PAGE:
Affectives describe student performance in Electives, Excursion (a three-day trip with 10 - 20 other students and staff), Community Service, Community Involvement, and Awards. Community Involvement is the single most sought-out piece of the evaluation, for it addresses issues of student interaction with other students, using the supportive and direct honesty students have come to expect from the staff. "How did I do socially?" is at least as compelling a question for the students as "How did I do academically?" - and appropriately so, as studies indicate that social issues are more likely to challenge the success of first-year college students than academic issues.
Community Involvement describes a student's initiative, growth, leadership, collaborative skills, and communication skills, as well as the particular roles the student chose to take on the community. The staff are trained to write using non-judgmental and empowering language, and students, in turn, respond positively to even the strongest feedback. The affective evaluation serves as a loving but truthful mirror, and the students frequently use the information to make sweeping changes in their socio-emotional identities.Students hold onto their Upward Bound evaluations for years. In a world where so many situations arise to challenge their self-esteem, our students cling to the evaluation as a symbol of their own goodness, of their potential, of hope. Within its pages, the Student Evaluation serves as a reminder of all the growing and thriving they are capable of, and as a fearful and respectful reflection of their struggles. Such true mirrors - indeed, such love - is hard to come by these days.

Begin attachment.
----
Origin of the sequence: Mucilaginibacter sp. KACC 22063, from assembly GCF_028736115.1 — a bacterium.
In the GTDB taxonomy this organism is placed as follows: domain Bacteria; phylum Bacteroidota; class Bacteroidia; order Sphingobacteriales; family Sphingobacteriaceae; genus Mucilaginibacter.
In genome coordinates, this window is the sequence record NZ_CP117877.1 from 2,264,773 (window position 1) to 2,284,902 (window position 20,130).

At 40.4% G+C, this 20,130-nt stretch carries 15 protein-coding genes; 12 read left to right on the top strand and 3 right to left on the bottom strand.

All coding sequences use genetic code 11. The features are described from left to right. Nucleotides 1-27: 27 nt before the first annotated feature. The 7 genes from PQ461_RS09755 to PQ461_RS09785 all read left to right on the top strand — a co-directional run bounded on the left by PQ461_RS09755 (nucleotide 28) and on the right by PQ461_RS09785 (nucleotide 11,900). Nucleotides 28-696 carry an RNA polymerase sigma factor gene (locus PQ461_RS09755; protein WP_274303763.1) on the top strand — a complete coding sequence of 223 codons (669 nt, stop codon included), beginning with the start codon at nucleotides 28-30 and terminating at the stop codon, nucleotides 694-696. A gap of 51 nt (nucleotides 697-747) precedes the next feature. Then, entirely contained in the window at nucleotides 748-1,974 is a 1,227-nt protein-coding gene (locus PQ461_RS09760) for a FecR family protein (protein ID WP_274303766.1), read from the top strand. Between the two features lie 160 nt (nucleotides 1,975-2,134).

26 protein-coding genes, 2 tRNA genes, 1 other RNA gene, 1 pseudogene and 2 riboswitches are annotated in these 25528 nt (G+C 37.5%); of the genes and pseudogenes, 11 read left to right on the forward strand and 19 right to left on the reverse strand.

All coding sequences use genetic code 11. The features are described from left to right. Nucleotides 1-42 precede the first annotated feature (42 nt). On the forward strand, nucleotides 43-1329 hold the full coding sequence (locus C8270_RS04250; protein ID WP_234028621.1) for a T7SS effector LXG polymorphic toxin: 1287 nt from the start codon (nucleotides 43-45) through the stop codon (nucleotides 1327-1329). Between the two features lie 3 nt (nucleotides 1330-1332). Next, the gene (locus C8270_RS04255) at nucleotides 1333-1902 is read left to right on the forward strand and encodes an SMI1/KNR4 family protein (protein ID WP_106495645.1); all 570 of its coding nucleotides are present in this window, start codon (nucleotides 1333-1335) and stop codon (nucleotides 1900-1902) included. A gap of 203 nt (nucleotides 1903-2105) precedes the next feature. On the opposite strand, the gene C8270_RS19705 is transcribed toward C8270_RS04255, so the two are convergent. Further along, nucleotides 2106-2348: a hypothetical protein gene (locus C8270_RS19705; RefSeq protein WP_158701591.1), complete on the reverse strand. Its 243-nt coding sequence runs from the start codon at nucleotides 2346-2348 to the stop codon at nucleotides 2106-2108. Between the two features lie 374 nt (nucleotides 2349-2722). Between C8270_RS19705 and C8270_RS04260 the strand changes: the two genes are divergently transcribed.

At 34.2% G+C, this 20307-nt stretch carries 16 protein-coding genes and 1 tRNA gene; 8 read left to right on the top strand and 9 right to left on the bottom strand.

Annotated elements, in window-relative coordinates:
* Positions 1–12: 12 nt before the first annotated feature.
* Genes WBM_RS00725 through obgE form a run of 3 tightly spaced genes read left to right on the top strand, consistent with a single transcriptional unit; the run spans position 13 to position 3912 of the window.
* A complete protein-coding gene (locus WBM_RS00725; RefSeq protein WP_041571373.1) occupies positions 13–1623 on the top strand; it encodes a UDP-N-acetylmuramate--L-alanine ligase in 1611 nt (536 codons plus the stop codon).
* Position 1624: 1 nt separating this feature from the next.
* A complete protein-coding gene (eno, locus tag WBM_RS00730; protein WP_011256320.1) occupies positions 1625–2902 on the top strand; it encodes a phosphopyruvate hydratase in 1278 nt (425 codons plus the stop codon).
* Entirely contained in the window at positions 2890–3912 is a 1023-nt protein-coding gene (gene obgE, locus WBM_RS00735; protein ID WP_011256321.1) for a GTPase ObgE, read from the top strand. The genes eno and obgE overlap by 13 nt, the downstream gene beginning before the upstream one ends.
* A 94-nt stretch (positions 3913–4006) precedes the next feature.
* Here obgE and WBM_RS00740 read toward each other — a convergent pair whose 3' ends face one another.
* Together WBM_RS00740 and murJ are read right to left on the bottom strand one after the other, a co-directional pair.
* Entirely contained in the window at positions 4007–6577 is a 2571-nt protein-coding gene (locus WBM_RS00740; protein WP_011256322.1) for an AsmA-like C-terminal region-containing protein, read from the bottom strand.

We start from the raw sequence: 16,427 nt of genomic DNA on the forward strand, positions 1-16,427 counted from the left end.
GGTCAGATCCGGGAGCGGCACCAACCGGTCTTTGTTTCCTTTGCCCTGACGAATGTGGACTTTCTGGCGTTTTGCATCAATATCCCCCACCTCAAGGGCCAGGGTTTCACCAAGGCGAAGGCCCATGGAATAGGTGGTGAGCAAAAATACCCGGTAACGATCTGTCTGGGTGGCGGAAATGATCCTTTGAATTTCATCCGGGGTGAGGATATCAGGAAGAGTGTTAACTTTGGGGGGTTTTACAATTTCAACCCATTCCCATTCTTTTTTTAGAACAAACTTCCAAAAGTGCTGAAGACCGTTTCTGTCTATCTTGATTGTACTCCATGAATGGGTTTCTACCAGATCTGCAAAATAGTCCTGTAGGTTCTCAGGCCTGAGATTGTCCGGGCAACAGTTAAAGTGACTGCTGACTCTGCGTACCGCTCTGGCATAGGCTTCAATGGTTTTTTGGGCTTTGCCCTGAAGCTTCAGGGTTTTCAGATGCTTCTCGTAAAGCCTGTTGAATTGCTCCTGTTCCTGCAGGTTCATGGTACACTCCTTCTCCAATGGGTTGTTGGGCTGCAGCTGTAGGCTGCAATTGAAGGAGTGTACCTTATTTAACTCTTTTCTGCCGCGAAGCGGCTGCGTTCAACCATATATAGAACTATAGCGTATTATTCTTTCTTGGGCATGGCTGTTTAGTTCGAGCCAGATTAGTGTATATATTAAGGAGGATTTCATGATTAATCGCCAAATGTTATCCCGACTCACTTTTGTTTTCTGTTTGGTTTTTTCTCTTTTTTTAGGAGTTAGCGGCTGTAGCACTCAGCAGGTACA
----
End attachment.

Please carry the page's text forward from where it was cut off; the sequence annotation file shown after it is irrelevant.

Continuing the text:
Duos meet weekly, from ten minutes to two hours, depending on the need and mutual inclination. Some Duo staff serve as a check-in person for their students; other Duos become confidantes and big brothers or sisters, spending hours each week chatting, shopping, playing basketball, or having lunch together. Duos are responsible for tracking their students' academic and social progress.
Duos also serve the crucial role of point person for staff concerns about their students, collecting information and then working with a supervisor to troubleshoot and strategize when a student shows signs of struggle in several arenas at once. Students learn by example about self-esteem, honesty, motivation, communication, and self-care by befriending a successful and well-educated adult.